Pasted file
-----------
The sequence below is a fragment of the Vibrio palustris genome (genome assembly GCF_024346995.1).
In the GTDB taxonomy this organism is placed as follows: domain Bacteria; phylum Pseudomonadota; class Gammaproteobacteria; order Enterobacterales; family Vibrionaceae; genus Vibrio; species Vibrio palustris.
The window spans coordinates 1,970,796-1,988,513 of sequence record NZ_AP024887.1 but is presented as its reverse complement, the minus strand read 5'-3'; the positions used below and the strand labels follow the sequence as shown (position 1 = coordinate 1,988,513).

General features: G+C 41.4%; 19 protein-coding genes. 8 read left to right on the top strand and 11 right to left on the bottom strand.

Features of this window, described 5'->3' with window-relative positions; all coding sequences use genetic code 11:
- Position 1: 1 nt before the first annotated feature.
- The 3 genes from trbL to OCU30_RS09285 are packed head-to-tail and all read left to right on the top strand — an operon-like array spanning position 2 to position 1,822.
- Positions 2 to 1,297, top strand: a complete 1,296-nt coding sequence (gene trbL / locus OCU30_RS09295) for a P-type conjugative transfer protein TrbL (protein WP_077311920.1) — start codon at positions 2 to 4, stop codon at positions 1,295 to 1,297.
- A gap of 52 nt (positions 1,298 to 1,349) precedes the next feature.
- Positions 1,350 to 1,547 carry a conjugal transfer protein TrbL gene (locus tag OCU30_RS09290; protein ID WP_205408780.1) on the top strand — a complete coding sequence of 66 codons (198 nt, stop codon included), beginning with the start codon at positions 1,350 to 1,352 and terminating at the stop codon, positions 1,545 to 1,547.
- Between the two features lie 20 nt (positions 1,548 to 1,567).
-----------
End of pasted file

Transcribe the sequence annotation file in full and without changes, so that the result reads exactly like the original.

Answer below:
The sequence below is a fragment of the Vibrio palustris genome (genome assembly GCF_024346995.1).
In the GTDB taxonomy this organism is placed as follows: domain Bacteria; phylum Pseudomonadota; class Gammaproteobacteria; order Enterobacterales; family Vibrionaceae; genus Vibrio; species Vibrio palustris.
The window spans coordinates 1,970,796-1,988,513 of sequence record NZ_AP024887.1 but is presented as its reverse complement, the minus strand read 5'-3'; the positions used below and the strand labels follow the sequence as shown (position 1 = coordinate 1,988,513).

General features: G+C 41.4%; 19 protein-coding genes. 8 read left to right on the top strand and 11 right to left on the bottom strand.

Features of this window, described 5'->3' with window-relative positions; all coding sequences use genetic code 11:
- Position 1: 1 nt before the first annotated feature.
- The 3 genes from trbL to OCU30_RS09285 are packed head-to-tail and all read left to right on the top strand — an operon-like array spanning position 2 to position 1,822.
- Positions 2 to 1,297, top strand: a complete 1,296-nt coding sequence (gene trbL / locus OCU30_RS09295) for a P-type conjugative transfer protein TrbL (protein WP_077311920.1) — start codon at positions 2 to 4, stop codon at positions 1,295 to 1,297.
- A gap of 52 nt (positions 1,298 to 1,349) precedes the next feature.
- Positions 1,350 to 1,547 carry a conjugal transfer protein TrbL gene (locus tag OCU30_RS09290; protein ID WP_205408780.1) on the top strand — a complete coding sequence of 66 codons (198 nt, stop codon included), beginning with the start codon at positions 1,350 to 1,352 and terminating at the stop codon, positions 1,545 to 1,547.
- Between the two features lie 20 nt (positions 1,548 to 1,567).